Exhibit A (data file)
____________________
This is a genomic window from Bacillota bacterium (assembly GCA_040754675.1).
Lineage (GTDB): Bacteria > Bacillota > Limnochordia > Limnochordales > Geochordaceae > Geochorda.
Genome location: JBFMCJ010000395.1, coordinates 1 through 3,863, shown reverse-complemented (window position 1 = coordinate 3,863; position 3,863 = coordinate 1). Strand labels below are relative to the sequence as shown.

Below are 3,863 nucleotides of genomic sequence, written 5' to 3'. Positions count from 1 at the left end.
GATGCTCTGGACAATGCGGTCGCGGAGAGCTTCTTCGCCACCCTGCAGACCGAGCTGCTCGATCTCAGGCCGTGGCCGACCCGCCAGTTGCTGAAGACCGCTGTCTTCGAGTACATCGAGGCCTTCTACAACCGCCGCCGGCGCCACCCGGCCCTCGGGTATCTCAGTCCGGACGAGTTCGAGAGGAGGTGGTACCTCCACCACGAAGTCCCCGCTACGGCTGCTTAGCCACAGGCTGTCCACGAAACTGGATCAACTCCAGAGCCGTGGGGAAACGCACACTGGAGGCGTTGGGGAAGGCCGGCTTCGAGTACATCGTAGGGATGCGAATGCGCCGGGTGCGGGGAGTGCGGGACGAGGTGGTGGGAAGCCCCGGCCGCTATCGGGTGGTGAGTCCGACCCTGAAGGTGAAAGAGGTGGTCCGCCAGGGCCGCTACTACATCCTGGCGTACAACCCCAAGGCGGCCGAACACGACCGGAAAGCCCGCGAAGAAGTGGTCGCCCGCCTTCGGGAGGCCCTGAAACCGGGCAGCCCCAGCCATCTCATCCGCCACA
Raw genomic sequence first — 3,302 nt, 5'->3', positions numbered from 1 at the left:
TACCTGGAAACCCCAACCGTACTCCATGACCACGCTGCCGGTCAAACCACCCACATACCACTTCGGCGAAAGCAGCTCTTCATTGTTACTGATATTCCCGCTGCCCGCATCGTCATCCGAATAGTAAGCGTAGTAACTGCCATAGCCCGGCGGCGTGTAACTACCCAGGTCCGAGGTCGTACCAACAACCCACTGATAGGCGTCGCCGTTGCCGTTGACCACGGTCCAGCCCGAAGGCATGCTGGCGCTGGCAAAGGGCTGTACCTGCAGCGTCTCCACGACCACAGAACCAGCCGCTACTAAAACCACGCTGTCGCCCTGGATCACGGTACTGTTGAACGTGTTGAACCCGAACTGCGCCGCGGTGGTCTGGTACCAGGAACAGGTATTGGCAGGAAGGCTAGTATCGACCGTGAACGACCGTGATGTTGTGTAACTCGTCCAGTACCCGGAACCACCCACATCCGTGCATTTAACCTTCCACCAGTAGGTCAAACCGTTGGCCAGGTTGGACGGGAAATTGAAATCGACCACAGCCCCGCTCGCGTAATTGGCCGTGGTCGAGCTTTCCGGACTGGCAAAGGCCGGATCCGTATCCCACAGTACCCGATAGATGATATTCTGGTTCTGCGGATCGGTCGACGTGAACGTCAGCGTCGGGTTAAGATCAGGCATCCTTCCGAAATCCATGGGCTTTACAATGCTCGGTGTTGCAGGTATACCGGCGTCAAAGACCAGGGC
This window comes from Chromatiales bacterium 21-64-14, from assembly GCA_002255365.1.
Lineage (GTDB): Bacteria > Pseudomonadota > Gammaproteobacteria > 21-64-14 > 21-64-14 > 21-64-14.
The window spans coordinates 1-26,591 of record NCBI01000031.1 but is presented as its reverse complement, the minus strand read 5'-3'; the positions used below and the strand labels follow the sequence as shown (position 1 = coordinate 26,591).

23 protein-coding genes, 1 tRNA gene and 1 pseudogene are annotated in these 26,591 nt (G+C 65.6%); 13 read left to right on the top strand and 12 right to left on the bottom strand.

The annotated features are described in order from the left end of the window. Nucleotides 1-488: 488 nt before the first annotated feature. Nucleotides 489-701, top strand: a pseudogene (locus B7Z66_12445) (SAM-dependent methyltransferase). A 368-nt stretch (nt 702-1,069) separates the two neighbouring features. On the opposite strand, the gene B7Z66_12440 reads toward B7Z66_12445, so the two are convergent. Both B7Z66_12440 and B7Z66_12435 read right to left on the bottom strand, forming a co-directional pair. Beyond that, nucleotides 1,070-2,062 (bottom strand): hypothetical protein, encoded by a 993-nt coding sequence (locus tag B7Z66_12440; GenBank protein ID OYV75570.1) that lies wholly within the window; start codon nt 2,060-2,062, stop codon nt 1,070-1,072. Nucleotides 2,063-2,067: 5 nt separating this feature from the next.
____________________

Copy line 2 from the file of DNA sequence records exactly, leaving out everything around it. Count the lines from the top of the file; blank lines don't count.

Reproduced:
Lineage (GTDB): Bacteria > Bacillota > Limnochordia > Limnochordales > Geochordaceae > Geochorda.